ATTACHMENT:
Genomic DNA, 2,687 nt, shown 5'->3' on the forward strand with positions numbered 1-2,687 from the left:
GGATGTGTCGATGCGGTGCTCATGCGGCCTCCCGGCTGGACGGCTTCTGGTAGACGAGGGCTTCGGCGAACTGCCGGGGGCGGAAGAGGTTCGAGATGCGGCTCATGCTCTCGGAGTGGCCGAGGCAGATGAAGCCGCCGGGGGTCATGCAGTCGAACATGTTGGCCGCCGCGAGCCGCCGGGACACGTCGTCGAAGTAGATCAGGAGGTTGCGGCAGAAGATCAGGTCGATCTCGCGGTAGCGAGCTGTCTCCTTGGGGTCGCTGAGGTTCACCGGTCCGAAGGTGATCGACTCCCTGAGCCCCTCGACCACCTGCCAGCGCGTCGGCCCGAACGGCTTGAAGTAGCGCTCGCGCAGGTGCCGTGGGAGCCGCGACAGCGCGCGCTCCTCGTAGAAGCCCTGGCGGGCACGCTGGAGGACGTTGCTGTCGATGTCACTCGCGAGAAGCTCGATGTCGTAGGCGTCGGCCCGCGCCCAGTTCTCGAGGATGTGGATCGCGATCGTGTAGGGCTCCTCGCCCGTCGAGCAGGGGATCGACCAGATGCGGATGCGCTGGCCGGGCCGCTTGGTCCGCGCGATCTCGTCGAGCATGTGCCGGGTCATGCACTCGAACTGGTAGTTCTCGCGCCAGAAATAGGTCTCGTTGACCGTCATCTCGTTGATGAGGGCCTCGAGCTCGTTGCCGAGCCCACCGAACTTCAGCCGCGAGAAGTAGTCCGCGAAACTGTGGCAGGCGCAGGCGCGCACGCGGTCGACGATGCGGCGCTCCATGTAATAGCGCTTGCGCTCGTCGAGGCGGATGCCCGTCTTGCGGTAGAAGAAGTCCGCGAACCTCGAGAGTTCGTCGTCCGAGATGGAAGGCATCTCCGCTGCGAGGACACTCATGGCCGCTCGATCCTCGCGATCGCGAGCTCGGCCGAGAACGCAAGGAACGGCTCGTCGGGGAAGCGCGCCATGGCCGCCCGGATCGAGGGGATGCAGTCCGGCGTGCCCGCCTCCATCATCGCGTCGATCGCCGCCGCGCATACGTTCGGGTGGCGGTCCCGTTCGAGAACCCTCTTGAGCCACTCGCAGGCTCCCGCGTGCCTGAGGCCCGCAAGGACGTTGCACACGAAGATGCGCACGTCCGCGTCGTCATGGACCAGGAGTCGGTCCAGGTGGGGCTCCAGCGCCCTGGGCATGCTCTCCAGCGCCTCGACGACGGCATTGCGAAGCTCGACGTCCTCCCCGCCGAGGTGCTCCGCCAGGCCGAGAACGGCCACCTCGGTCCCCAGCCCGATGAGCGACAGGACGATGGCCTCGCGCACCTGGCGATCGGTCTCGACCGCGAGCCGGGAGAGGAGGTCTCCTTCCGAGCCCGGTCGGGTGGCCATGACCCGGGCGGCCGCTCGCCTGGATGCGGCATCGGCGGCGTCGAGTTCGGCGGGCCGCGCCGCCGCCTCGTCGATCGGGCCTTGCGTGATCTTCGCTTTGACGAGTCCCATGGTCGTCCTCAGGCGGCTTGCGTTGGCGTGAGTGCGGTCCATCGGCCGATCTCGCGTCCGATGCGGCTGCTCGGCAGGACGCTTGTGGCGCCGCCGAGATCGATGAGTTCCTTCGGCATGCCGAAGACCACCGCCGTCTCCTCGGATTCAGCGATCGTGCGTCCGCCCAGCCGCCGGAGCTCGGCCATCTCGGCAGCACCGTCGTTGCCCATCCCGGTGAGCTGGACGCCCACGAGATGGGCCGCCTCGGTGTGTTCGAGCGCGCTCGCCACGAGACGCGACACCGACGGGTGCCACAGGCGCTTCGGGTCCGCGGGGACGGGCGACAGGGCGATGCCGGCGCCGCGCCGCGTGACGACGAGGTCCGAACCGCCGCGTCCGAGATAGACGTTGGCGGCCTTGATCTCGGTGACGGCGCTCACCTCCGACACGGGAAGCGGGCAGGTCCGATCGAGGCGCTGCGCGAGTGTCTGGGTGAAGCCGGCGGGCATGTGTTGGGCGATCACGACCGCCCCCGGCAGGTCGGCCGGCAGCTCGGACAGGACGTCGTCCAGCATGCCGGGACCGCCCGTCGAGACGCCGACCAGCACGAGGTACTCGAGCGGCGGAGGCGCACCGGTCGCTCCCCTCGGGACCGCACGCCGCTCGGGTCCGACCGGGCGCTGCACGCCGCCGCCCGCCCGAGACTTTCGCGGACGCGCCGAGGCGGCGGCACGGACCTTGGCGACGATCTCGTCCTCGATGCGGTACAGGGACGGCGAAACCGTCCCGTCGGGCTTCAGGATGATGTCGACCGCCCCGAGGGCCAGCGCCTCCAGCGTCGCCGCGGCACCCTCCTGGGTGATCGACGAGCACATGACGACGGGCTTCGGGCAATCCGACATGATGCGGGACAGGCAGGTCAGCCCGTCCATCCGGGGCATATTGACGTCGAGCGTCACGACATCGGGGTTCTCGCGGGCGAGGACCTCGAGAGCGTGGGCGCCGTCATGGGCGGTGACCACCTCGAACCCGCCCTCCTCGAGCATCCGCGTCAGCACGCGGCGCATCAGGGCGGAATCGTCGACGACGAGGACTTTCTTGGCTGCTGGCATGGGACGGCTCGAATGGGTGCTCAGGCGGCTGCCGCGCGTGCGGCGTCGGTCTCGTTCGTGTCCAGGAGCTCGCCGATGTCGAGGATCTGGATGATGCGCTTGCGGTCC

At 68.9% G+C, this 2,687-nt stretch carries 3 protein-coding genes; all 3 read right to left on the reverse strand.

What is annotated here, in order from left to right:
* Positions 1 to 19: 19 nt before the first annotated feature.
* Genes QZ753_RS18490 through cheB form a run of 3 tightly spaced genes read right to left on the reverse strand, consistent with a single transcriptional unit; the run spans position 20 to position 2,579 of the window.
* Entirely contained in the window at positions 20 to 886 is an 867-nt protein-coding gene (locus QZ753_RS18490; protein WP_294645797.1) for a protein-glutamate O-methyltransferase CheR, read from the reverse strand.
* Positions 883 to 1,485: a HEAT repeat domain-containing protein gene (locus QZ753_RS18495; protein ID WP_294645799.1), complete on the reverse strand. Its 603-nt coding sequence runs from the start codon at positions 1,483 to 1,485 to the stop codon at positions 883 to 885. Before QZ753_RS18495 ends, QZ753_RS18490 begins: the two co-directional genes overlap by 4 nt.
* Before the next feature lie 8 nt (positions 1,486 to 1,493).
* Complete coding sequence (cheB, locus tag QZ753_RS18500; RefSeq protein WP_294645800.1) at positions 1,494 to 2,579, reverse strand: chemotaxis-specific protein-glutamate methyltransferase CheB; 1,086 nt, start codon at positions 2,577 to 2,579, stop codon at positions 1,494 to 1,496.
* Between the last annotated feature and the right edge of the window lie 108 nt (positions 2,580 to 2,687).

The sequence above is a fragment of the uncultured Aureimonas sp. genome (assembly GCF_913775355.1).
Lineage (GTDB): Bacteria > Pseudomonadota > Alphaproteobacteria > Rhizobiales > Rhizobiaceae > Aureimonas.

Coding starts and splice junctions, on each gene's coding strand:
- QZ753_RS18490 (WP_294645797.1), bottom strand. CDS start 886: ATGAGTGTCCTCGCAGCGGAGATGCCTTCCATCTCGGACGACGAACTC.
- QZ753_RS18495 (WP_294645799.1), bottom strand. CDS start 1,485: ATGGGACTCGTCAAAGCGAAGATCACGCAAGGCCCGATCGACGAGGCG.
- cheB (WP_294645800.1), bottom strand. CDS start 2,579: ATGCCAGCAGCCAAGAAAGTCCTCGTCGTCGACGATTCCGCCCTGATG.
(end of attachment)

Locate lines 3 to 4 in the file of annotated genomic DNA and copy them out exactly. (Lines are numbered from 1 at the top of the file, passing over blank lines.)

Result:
At 68.9% G+C, this 2,687-nt stretch carries 3 protein-coding genes; all 3 read right to left on the reverse strand.

What is annotated here, in order from left to right: